is often relegated to a footnote in a textbook, or worse is presented as a
complicated mathematical procedure. In this poster, I simplify the idea to
the point that the Legendre transform can be elegantly presented in class
in a sensible and accessible manner. In a nutshell, a Legendre transform
simply changes the independent variables in a function of two variables by
application of the product rule.
PST2F04: 5:45-6:30 p.m. Ongoing Validation of an Upper-division
Electrodynamics Conceptual Assessment Tool
Poster – Qing Xu Ryan, University of Colorado, Boulder, 390 UCB, Boulder,
CO 80309;
Cecilia Astolfi, Charles Baily, University of St Andrews
Steven Pollock, University of Colorado, Boulder
As part of an ongoing project to investigate student learning in upper-
division electrodynamics (E&M II), the PER research group at CU Boulder
has developed a tool to assess student conceptual understanding (the CUR-
rENT: Colorado UppeR-division ElectrodyNamics Test). This instrument is
motivated in part by our faculty-consensus learning goals and can serve to
measure the effectiveness of transformed pedagogy. In this poster, we pres-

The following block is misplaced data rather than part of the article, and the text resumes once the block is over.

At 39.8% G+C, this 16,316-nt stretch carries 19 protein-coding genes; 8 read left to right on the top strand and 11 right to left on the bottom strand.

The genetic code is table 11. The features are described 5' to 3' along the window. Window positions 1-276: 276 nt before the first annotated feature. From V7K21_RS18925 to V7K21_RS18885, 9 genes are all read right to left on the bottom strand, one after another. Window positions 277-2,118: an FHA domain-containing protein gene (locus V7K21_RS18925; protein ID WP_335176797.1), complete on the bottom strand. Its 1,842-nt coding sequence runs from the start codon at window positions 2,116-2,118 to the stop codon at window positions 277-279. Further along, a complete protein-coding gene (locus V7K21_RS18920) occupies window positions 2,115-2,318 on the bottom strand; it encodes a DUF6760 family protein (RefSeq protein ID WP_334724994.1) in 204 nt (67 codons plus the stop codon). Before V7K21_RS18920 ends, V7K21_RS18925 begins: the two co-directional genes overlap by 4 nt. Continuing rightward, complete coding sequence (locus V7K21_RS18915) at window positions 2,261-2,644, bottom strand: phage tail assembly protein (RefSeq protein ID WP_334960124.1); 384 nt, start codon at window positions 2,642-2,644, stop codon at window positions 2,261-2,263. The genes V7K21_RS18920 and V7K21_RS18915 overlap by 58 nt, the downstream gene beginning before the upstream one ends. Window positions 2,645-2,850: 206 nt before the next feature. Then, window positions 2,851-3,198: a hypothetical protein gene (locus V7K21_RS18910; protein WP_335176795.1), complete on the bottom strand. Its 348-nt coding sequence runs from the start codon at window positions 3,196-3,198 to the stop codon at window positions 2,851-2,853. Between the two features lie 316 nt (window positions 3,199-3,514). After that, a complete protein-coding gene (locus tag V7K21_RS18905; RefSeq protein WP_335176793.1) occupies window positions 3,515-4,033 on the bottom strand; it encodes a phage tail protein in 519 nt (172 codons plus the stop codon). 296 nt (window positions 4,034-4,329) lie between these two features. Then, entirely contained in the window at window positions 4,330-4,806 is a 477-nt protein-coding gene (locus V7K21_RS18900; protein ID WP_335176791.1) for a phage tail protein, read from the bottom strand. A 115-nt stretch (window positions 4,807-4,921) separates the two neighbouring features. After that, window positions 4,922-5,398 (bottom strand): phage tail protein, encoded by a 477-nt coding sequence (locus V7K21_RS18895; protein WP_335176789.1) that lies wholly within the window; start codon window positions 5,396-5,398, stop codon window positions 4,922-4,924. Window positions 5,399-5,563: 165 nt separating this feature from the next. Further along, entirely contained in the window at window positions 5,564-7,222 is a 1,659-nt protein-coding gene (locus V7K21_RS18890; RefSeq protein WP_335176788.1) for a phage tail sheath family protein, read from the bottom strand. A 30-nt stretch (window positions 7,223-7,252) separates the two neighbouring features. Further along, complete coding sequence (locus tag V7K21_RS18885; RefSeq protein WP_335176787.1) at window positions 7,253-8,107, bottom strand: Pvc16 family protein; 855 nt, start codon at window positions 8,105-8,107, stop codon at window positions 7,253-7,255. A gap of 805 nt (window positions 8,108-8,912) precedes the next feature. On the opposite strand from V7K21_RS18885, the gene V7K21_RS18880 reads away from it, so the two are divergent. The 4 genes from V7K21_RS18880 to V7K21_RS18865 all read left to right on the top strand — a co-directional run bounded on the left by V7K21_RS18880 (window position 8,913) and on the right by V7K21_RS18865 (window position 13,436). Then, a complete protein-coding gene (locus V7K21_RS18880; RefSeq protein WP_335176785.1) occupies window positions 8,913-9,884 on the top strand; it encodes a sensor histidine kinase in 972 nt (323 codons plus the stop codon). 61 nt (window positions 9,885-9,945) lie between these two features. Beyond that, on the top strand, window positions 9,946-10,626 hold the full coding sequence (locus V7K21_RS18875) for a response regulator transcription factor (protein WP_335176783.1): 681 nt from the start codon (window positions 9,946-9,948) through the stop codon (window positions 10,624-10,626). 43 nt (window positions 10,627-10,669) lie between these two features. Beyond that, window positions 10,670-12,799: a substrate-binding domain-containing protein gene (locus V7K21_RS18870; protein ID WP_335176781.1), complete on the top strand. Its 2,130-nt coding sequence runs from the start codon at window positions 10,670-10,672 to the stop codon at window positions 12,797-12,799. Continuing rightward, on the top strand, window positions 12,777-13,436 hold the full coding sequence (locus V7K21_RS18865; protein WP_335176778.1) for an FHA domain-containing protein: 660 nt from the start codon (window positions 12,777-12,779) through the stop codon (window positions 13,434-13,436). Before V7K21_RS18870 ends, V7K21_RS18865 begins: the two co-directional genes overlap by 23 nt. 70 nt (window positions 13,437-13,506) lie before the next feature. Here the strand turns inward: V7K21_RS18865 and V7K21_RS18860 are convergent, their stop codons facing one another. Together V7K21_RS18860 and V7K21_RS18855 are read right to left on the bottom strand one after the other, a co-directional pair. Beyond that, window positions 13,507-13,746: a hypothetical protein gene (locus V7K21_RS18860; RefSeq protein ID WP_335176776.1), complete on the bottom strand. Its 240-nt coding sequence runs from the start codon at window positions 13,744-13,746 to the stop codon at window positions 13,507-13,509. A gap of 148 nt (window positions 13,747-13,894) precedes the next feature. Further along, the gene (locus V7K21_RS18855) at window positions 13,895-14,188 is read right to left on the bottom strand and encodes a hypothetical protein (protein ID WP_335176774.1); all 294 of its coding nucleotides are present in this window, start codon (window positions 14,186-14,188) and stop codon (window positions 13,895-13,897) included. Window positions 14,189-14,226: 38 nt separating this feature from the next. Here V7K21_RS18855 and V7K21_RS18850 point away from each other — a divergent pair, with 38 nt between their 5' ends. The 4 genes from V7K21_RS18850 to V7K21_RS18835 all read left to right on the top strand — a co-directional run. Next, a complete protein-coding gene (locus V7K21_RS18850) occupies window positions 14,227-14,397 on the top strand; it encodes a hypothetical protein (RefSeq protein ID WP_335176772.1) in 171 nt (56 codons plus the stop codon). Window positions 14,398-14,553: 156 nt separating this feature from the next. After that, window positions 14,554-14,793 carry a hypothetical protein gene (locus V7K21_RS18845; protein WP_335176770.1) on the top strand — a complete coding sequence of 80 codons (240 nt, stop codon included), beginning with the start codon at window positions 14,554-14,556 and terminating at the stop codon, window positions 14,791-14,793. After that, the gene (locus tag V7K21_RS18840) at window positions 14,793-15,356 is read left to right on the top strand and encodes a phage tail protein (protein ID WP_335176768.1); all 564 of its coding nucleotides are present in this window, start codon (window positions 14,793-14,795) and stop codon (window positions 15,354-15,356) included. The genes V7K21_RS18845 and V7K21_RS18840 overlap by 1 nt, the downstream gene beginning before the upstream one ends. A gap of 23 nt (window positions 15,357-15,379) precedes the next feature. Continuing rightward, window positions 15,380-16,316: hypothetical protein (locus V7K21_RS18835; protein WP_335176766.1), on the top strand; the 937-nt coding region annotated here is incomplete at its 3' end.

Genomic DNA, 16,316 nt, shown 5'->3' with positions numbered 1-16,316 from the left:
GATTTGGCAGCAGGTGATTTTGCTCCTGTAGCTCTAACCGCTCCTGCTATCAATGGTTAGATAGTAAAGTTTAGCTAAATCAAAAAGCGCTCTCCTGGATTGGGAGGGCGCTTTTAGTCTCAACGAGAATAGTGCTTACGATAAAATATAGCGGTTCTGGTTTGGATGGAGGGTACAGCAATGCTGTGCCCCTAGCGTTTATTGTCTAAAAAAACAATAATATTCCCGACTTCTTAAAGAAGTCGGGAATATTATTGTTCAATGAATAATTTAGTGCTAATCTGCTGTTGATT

ent measures of the validity and reliability of the instrument and scoring
rubric. These include expert validation and student interviews, inter-rater
reliability measures, and classical test statistics. This work is supported by
the University of Colorado and NSF-CCLI grant #1023208.
PST2F05: 5-5:45 p.m. Coupled Multiple-response vs
Free-response Formats in Upper-division Conceptual
Poster – Bethany R. Wilcox, University of Colorado Boulder, 2510 Taft Dr.
Unit 213, Boulder, CO 80302;
Steven Pollock, University of Colorado Boulder
Free-response conceptual assessments, like the Colorado Upper-division
PST2E03: 5-5:45 p.m. Quality Education and Quality Entertain-
ment at HarvardX